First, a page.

Filing paperwork, while an important part of the job, can take officers out of the field and tie them to a desk in the police station. The officers of the Clanton Police Department in Clanton, Ala., were no exception. Required to file their reports before leaving for the day, the officers spent the last portion of their shift at headquarters. The manual process slowed the updating of information in the police departments systems and, more importantly, diminished the public visibility of the police force.
“The mere presence of a patrol car parked alongside the main drag encourages drivers to slow down and drive safer,” said Sgt. Neil Fetner, information technology officer for the police department.
Some public safety agencies rely on private data wireless networks and licensed spectrum to link patrol cars back to headquarters, but the millions of dollars necessary to deploy such a system was beyond the budget for the 30-employee police department. Instead, the department chose a mix of low-cost, off-the-shelf products and services.
Mobile broadband provides a secure link
The Clanton Police Department has outfitted the laptops in its patrol cars with Verizon Wireless mobile broadband adapters. Upon making a connection to the wireless network, the software installed on the laptop automatically redirects the officer to log in and authenticate with the department’s Astaro ASG220 firewall. The ASG220 creates a secure SSL VPN link to the car, allowing the officers to remotely access the department’s systems. Officers often pull into retail parking lots or other high-traffic areas to file their reports while maintaining a visual presence within the community. The mobile solution has led to faster processing of paperwork, and those documents are immediately available for the department’s supervisors and other officers to view, Fetner said.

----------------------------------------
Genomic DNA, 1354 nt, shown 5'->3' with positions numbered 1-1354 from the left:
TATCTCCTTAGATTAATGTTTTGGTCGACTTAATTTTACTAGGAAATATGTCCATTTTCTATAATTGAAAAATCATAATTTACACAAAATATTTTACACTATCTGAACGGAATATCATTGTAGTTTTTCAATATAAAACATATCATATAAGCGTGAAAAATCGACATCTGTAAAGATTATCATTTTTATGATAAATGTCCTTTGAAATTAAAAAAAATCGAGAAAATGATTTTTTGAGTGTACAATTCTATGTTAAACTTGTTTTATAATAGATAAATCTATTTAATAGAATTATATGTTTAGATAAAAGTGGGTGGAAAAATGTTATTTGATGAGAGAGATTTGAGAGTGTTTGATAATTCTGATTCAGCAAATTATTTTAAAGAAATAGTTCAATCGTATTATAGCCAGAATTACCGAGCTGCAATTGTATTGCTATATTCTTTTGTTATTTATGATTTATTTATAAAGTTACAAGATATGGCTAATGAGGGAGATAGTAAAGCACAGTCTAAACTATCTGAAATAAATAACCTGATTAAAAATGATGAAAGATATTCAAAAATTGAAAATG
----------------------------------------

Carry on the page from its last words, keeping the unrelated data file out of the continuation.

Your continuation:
Mobile broadband and SSL VPN solution faced hurdles
The Clanton Police Department faced several roadblocks to deploying its alternative to an expensive public safety network. First, the department's policies and reporting procedures had to be reviewed and modified to adapt to the new mobility afforded to the officers. Once the technology was deployed, the officers quickly discovered a number of dead zones within the Verizon mobile network, most notably on a stretch of the interstate highway that runs through the department’s jurisdiction. According to Fetner, the department is working to identify and improve wireless coverage in these high-traffic areas.
There was also a human element to overcome, as some of the officers—ranging in age from 23 to 64—balked at the process changes. Additional training and policy reinforcement has helped the majority of the officers embrace their new mobility.
Broadband/SSL VPN marriage brings benefits
In addition to giving officers more field hours, the new system delivered cost savings and streamlined report processing. Public wireless networks also have an inherent advantage over a private public safety network; mobile broadband adapters offer Internet access, allowing Clanton’s officers to access government, law enforcement and military websites and resources while in the field.
Thanks to adding an automatic vehicle location (AVL) system in the patrol cars, the department can quickly determine the location of its vehicles in the event of an emergency.
One might assume that Internet access could also lead to personal use, but the Astaro firewall and VPN allow the department to define Internet access policies. The system allows access to websites for official use but blocks social media and other personal sites. “We don’t need our officers on Facebook for hours in the car,” said Fetner.
The combination of the Astaro SSL VPN and Verizon's mobile broadband offers the Clanton Police Department of more functionality compared to a dedicated public safety network, without the expense or maintenance needed to put up its own tower and deploy specialized equipment in the vehicles.
This was first published in July 2011